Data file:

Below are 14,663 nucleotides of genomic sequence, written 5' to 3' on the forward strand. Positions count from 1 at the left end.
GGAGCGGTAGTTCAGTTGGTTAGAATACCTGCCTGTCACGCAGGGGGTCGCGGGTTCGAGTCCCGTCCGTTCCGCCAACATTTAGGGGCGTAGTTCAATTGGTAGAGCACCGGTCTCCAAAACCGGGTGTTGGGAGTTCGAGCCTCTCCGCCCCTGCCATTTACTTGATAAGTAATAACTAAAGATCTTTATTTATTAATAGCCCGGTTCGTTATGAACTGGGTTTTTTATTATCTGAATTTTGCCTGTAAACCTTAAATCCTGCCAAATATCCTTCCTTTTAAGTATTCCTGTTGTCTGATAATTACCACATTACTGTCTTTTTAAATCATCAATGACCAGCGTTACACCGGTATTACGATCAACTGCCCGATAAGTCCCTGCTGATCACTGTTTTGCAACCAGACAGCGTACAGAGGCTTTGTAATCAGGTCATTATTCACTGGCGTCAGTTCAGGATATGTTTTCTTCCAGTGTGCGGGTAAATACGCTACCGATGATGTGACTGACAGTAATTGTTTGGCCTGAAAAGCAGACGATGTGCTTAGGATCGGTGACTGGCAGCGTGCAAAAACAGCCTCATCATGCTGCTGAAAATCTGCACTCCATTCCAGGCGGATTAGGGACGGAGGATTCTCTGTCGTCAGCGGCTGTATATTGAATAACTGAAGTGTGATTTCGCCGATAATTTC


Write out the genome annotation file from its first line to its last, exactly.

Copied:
Below are 14,663 nucleotides of genomic sequence, written 5' to 3' on the forward strand. Positions count from 1 at the left end.
GGAGCGGTAGTTCAGTTGGTTAGAATACCTGCCTGTCACGCAGGGGGTCGCGGGTTCGAGTCCCGTCCGTTCCGCCAACATTTAGGGGCGTAGTTCAATTGGTAGAGCACCGGTCTCCAAAACCGGGTGTTGGGAGTTCGAGCCTCTCCGCCCCTGCCATTTACTTGATAAGTAATAACTAAAGATCTTTATTTATTAATAGCCCGGTTCGTTATGAACTGGGTTTTTTATTATCTGAATTTTGCCTGTAAACCTTAAATCCTGCCAAATATCCTTCCTTTTAAGTATTCCTGTTGTCTGATAATTACCACATTACTGTCTTTTTAAATCATCAATGACCAGCGTTACACCGGTATTACGATCAACTGCCCGATAAGTCCCTGCTGATCACTGTTTTGCAACCAGACAGCGTACAGAGGCTTTGTAATCAGGTCATTATTCACTGGCGTCAGTTCAGGATATGTTTTCTTCCAGTGTGCGGGTAAATACGCTACCGATGATGTGACTGACAGTAATTGTTTGGCCTGAAAAGCAGACGATGTGCTTAGGATCGGTGACTGGCAGCGTGCAAAAACAGCCTCATCATGCTGCTGAAAATCTGCACTCCATTCCAGGCGGATTAGGGACGGAGGATTCTCTGTCGTCAGCGGCTGTATATTGAATAACTGAAGTGTGATTTCGCCGATAATTTC